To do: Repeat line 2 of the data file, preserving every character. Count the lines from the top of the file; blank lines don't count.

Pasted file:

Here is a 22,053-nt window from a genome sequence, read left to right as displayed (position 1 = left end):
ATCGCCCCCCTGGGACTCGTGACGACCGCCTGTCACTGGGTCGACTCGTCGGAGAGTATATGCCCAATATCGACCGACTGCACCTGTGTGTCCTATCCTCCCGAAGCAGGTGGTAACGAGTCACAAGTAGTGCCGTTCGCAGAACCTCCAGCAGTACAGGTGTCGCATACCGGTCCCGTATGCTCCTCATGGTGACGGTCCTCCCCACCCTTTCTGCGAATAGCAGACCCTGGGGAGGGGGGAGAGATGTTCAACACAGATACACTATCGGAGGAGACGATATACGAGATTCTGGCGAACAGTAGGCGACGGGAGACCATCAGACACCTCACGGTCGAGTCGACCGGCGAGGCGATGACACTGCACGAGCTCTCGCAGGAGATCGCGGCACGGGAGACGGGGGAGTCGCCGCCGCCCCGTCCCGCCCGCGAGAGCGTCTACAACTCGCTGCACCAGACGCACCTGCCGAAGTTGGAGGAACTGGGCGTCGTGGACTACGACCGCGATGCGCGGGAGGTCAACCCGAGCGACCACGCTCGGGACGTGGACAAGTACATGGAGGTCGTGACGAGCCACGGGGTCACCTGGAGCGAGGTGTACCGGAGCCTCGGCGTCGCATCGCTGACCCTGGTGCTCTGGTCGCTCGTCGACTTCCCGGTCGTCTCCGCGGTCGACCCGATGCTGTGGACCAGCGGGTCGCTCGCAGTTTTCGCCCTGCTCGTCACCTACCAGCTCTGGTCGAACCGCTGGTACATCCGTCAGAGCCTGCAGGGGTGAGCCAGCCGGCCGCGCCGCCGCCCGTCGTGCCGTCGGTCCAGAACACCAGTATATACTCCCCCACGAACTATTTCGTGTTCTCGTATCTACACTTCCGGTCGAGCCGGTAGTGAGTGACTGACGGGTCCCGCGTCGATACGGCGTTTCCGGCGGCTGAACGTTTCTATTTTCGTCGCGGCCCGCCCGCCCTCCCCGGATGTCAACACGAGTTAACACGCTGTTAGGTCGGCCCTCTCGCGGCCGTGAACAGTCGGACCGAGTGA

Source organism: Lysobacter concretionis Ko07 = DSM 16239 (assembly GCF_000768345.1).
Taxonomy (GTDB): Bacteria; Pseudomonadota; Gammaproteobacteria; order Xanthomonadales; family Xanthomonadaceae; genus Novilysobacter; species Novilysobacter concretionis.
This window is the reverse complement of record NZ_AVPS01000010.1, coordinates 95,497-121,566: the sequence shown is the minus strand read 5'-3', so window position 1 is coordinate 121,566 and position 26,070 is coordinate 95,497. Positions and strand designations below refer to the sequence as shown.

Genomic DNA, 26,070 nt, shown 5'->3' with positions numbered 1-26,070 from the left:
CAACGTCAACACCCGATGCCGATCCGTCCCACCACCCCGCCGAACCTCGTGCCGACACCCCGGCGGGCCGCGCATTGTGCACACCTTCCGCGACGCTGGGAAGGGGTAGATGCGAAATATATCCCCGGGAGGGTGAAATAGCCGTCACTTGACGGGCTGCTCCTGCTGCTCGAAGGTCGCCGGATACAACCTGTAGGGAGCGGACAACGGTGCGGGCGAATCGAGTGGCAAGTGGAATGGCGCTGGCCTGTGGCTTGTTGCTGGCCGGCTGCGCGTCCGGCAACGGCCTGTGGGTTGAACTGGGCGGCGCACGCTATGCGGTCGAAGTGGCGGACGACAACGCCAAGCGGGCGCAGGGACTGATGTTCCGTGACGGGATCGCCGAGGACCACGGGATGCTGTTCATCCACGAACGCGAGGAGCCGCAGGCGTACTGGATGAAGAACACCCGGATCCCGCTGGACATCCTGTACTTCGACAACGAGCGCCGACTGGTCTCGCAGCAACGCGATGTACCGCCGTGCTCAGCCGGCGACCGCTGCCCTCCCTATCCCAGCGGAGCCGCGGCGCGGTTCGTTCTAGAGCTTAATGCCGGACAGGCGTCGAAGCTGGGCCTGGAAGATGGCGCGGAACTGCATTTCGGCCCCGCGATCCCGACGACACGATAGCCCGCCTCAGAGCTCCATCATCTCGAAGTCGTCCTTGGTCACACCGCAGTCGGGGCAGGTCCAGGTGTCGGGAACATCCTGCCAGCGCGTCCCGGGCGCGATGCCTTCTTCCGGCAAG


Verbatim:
ATCGCCCCCCTGGGACTCGTGACGACCGCCTGTCACTGGGTCGACTCGTCGGAGAGTATATGCCCAATATCGACCGACTGCACCTGTGTGTCCTATCCTCCCGAAGCAGGTGGTAACGAGTCACAAGTAGTGCCGTTCGCAGAACCTCCAGCAGTACAGGTGTCGCATACCGGTCCCGTATGCTCCTCATGGTGACGGTCCTCCCCACCCTTTCTGCGAATAGCAGACCCTGGGGAGGGGGGAGAGATGTTCAACACAGATACACTATCGGAGGAGACGATATACGAGATTCTGGCGAACAGTAGGCGACGGGAGACCATCAGACACCTCACGGTCGAGTCGACCGGCGAGGCGATGACACTGCACGAGCTCTCGCAGGAGATCGCGGCACGGGAGACGGGGGAGTCGCCGCCGCCCCGTCCCGCCCGCGAGAGCGTCTACAACTCGCTGCACCAGACGCACCTGCCGAAGTTGGAGGAACTGGGCGTCGTGGACTACGACCGCGATGCGCGGGAGGTCAACCCGAGCGACCACGCTCGGGACGTGGACAAGTACATGGAGGTCGTGACGAGCCACGGGGTCACCTGGAGCGAGGTGTACCGGAGCCTCGGCGTCGCATCGCTGACCCTGGTGCTCTGGTCGCTCGTCGACTTCCCGGTCGTCTCCGCGGTCGACCCGATGCTGTGGACCAGCGGGTCGCTCGCAGTTTTCGCCCTGCTCGTCACCTACCAGCTCTGGTCGAACCGCTGGTACATCCGTCAGAGCCTGCAGGGGTGAGCCAGCCGGCCGCGCCGCCGCCCGTCGTGCCGTCGGTCCAGAACACCAGTATATACTCCCCCACGAACTATTTCGTGTTCTCGTATCTACACTTCCGGTCGAGCCGGTAGTGAGTGACTGACGGGTCCCGCGTCGATACGGCGTTTCCGGCGGCTGAACGTTTCTATTTTCGTCGCGGCCCGCCCGCCCTCCCCGGATGTCAACACGAGTTAACACGCTGTTAGGTCGGCCCTCTCGCGGCCGTGAACAGTCGGACCGAGTGA